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Although the diagnosis of AD requires evidence of maladapat-tion, it is notable that no specific requirement for functional im-pairment has been included (e.g., there is no requirement for a certain decrement in the Global Assessment of Functioning Scale score in order to make the diagnosis). Fabrega and colleagues (1986) stated that both subjective symptoms and decrement in social function can be considered maladaptive and that the se-verity of either of these is subject to great individual variation. However, they could not conclude that the level of severity of psychiatric illness observed correlates with impaired functioning in three areas: occupational status, family, or other individuals.
The psychiatrist needs to examine the patient’s behavior to see whether it is beyond what is expected in a particular situation, and for that patient. In order to do this, the psychiatrist needs to take into account the patient’s cultural beliefs and practices, his or her developmental age and the transient nature of the behavior. If the behavior lasts a few moments or is an impulsive outburst, it would not qualify for a maladaptive response to justify the di-agnosis of AD. The behavior in question should be maladaptive for that patient, in his/her culture and sufficiently persistent to qualify for the maladaptation attribute of the AD diagnosis.
No criteria or guidelines are offered in DSM-IV-TR to quantify the degree of stress required for the diagnosis of AD or assess its effect or meaning for a particular individual at a given time. Many of the statements regarding the problem of assessing mal-adaptation described above apply equally well to the assessment of stressors. The measurement of the severity of the stressor and its temporal and causal relationship to demonstrable symptoms are often uncertain.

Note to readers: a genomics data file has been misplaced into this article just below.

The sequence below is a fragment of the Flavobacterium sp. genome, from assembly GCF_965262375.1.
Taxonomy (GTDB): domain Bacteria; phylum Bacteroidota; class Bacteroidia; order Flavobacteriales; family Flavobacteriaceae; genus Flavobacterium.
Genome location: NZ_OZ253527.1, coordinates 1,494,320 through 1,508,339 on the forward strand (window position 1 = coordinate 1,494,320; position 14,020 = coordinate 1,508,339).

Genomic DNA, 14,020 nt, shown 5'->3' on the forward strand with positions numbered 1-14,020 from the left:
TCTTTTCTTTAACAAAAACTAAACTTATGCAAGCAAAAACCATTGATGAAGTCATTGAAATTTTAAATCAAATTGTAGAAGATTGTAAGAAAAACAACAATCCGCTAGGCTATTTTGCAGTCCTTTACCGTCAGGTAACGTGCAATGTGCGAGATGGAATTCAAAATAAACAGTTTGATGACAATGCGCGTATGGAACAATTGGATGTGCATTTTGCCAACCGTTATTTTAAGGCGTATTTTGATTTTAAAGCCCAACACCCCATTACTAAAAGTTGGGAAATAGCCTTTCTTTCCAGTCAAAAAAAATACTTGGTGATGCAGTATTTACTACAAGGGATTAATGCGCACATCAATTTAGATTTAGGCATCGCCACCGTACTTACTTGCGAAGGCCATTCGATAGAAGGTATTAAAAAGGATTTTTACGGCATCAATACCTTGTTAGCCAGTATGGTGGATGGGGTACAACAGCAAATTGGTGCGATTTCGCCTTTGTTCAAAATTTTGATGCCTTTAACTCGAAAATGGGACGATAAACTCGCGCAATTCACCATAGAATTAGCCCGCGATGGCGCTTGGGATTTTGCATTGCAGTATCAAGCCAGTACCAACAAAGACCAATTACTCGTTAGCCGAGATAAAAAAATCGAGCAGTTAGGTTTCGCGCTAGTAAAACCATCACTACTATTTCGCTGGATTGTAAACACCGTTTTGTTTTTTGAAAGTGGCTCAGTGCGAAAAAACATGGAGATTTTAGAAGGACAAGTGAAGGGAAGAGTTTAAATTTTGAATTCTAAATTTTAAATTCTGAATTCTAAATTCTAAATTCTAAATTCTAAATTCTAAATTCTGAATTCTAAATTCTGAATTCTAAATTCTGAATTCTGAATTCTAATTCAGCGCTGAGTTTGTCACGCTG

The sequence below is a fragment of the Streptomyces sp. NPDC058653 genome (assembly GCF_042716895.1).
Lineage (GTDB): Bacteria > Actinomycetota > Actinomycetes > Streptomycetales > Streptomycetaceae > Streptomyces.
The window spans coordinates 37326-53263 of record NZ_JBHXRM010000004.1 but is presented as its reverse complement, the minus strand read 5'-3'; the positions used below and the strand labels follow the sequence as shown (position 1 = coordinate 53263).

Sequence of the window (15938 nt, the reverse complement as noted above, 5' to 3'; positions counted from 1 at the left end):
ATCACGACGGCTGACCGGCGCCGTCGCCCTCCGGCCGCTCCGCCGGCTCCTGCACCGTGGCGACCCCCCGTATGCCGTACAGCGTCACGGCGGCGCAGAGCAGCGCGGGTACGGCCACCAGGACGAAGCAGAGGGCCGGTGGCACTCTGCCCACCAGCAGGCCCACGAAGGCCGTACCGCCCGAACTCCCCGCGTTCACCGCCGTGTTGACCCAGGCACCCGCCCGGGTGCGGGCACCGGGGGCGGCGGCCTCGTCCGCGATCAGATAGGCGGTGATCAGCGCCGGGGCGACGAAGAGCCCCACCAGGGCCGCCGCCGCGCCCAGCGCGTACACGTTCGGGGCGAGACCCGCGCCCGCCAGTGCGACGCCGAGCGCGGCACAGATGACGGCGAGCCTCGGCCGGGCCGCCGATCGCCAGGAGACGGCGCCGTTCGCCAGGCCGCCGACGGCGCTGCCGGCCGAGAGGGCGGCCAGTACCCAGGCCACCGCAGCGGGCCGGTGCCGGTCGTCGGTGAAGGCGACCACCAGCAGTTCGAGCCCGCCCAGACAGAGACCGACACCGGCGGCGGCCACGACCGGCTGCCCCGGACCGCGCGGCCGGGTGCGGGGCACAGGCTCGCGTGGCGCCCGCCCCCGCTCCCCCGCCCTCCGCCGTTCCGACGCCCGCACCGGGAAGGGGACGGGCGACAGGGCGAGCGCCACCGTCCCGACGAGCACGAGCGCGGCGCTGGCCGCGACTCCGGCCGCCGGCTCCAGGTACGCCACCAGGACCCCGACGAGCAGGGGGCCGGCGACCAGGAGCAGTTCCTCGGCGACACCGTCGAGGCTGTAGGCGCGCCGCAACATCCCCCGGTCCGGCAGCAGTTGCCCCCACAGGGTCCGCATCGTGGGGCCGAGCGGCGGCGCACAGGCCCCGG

According to DSM-IV-TR, even if a specific and presum-ably causal stressor is identified, if enough symptoms develop so that diagnostic criteria are met for a specific disorder, then that diagnosis should be made instead of a diagnosis of AD (American Psychiatric Association, 1980, 1987, 2000). Therefore, the pres-ence of stressors does not automatically signify a diagnosis ofAD, and conversely, a diagnosis of a specific disorder (e.g., ma-jor depressive or anxiety disorder) does not imply the absence of concomitant or concurrent stressful events.
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